Deputy Brian Hayes: I know the part of the city the Deputy represents very well and he correctly outlined the extensive flooding that has occurred there over many years. In the first instance it is the responsibility of Dublin City Council to make applications to the OPW in respect of works it believes must be done. I will convey immediately to Dublin City Council the Deputy’s comments about the scale of works that he believes need to be done because it is clear this is an annual problem.
We will look sympathetically on any application but I make the point to all Deputies that where an application comes in to the OPW, it is assessed on one simple criterion, namely, the impact of building a wall or doing some drainage works. If we believe that value comes from the expenditure of money on that we will make that decision. This scheme is open on a 24 hours, seven days basis throughout the year. Local authorities can apply to our Department for funds to deal with alleviative flood risk measures such as those I mentioned earlier.
I cannot answer the Deputy’s question on sandbags not being made available. That is a matter for Dublin City Council in the first instance. If it knew such an event was forecast and its likely effect it should reply explaining the reason sandbags were not provided. That was unacceptable.
On the question of social welfare relief, the Minister may respond to that but in the first instance funding is provided through the social welfare system. The Government will look sympathetically on the need for additional funds to be provided but that must come from the agencies responsible for this area locally, namely, Dublin City Council. We will look upon that request sympathetically.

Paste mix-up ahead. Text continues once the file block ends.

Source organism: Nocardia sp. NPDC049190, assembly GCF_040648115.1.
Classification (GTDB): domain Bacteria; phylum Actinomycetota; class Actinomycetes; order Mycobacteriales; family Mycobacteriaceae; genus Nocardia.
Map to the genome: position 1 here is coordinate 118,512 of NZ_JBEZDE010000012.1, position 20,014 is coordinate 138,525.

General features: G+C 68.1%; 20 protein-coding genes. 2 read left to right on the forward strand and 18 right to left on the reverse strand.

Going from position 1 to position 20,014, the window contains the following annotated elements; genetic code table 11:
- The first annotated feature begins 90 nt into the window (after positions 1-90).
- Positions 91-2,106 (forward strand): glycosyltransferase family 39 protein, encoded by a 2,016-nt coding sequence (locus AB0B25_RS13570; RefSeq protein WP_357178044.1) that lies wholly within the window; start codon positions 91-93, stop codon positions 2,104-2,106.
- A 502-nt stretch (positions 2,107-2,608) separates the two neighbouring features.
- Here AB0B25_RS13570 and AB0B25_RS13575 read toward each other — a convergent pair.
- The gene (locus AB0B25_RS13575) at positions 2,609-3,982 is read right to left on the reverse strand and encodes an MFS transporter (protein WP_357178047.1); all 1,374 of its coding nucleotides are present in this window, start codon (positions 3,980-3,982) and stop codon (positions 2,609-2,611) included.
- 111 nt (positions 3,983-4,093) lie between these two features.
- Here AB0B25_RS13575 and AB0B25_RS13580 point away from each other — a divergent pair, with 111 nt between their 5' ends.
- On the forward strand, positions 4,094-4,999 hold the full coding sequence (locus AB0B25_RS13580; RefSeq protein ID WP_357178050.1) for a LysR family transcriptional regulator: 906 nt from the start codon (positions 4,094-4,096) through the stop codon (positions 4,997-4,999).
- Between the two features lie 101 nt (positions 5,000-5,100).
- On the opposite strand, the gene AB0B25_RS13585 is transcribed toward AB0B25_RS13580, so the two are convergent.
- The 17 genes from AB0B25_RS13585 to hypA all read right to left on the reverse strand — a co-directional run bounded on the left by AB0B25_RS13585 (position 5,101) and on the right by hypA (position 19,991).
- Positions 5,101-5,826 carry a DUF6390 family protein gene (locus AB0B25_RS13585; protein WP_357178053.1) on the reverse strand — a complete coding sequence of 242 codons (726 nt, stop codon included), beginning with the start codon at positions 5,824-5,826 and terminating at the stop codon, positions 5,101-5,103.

As to the future, already significant sums of money have been put into flood defences in the past eight years. We are working on the basis of the CFRAM studies, one of which is in the eastern area, but regarding Dublin city and particularly the low lying areas of Dublin city, significant funds have been put in already. More must be put in but as the local authorities produce schemes we will have them assessed and ensure those funds are made available where they can make a difference in these events. These are very significant events some of which occur once every 50 or 100 years. The total amount of rainfall last night was extraordinary but we will continue to respond as the applications arise.
Deputy Joe Costello: At 3.30 p.m. yesterday afternoon my office contacted the local authority to ask if a flood alert had been issued because we had heard a flood alert was issued to the business community. The reply from the local authority was that there was no flood alert. It was only at 8 p.m. that my office was contacted about the flood alert and not until 9.30 p.m. that local councillors were contacted about it.
Deputy Joe Costello: There is no point in the Minister of State saying this was an exceptional event. We had knowledge of it for a period of time. Measures could have been introduced at the time and to keep that information from public representatives is a scandal.
Acting Chairman (Deputy Peter Mathews): I want to give the parameters of this discussion. Eight Members put down questions for consideration. They all wish to ask supplementary questions. Both Ministers are here to deal with them but we must be mindful that there is a total of 40 minutes for this discussion and therefore I ask the Deputies to make a mutual effort in that regard.
Minister for Social Protection (Deputy Joan Burton): Since around 2004 the Department of Social Protection has been responsible for humanitarian assistance. The level of humanitarian assistance is a matter for the Government as a whole but is administered in general by the Department through community welfare officers. The critical issue that Members can assist with is information on people who are in terrible distress. I am aware of that. I was out last night in the floods. The SWA scheme is meant to provide humanitarian assistance. More complex, longer-term works relating to flooding are obviously primarily a matter for the Office of Public Works.